Contrary to the myth of the author and inventor until the 18th century, who was imagined as creating alone in a stroke of genius, intellectual creation (whether artistic or technical) is increasingly the result of group work and notably orders placed with employees. Contrary to what many believe, employees often have rights to their creations, especially in terms of copyright (I) but also in terms of patents (II).

I. Copyright

In accordance with the provisions of Article L111-1 of the Intellectual Property Code, the author of a work has rights over the work. The article makes no distinction between authors creating independently and employee authors. The employee must in any case prove that his creation is original, that is, it bears the imprint of the personality of its author.

However, there is a simple principle of contract interpretation that where the law does not distinguish, there is no need to distinguish. As a result, an employee who creates a work in the performance of his employment contract holds the copyright to his creation.

This situation surprises many employers and even employees, especially since the solution is not universally shared. Indeed, under American law, “work made for hire” gives the employer copyright over a work created by her employee as soon as the work is created in the course of the employee’s employment contract or when the work is created pursuant to a written agreement between the creator and the commissioner, and if the work contributes to a collective work, an audiovisual work, a translation, an additional work, a compilation, an instruction text, a test, or for an atlas. In these two situations, the rights holder is not the creator of the work but the employer or the commissioner.

However, there are situations in which the employee who creates during the performance of her employment contract will not own copyright over the work.

This is particularly the case when the work qualifies for the notion of “collective work”. This is the case where several people contribute to the creation of a work at the request of a legal or natural person (it can therefore be the employer) and the contributions of each person cannot be distinguished. In this case, the copyright arises on the head of the person originating the request (usually the employer). This is a fairly common model in many sectors (especially in the fashion industry).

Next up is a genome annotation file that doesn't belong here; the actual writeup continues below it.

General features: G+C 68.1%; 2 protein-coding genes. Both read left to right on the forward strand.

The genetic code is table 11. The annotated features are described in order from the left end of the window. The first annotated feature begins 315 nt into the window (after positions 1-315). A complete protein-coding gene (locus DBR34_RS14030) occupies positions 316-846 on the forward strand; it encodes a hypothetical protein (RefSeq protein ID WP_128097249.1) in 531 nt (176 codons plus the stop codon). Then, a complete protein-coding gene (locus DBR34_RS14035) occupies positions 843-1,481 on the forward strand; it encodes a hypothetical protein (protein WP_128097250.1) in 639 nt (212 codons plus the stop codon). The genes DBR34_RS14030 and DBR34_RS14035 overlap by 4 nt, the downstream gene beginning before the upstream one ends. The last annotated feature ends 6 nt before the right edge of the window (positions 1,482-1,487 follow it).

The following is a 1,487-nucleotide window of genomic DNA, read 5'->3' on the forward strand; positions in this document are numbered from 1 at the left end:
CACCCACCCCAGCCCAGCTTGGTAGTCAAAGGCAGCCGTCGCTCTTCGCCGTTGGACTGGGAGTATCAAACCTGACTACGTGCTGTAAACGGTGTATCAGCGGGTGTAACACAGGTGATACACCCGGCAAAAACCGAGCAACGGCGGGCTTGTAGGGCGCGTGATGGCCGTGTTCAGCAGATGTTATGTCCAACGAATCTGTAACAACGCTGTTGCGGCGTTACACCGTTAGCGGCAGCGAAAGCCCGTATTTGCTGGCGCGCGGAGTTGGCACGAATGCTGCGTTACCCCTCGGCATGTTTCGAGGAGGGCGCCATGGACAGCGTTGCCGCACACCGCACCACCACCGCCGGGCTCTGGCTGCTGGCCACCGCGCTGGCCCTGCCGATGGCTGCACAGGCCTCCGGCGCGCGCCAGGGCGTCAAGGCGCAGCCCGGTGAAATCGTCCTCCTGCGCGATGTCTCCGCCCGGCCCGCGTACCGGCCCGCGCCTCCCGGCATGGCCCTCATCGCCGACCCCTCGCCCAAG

Another exception has been introduced in the field of software (Article L. 611-7 of the French Intellectual Property Code). The exception includes the software (i.e., all programs, processes, and rules) and its preparatory materials. Indeed, software developers do not hold copyright over their creation(s) as soon as the software is developed in the performance of the employment contract. The employer holds the economic rights to the work (this is referred to as the devolution of the employee’s rights to the employer). In this case, the Intellectual Property Code provides no financial compensation for the employee. The employer remains the rights holder even after the termination of the employment contract. However, the employee retains her moral rights, which are nevertheless limited as the right of withdrawal or repentance is not opposable by the employee, and the employee cannot oppose the modification of the software unless it results in harm to her honor or reputation. The employee retains her right of paternity and the right of disclosure (which is practically difficult to oppose, since it could result in sanctions being applied by the employer for violation of the duty of loyalty).

In addition, for journalists, article L. 132-36 of the Intellectual Property Code provides, for journalists intervening on a permanent or occasional basis, unless otherwise stipulated, for the exclusive assignment to the employer of the exploitation rights of the journalist’s works carried out within the framework of the title. For journalists, the assignment is made by the employment contract.

Civil servants have their rights assigned to the public authority if the work is created in the performance of their duties or according to the instructions received if the creation is strictly necessary for the accomplishment of a public service mission. The agent may publish her work subject to asking her hierarchical authority if it intends to avail itself of its preferential publication right. The moral rights of the agent are reduced since she cannot oppose the modification of the work except when the modification harms her honor or reputation.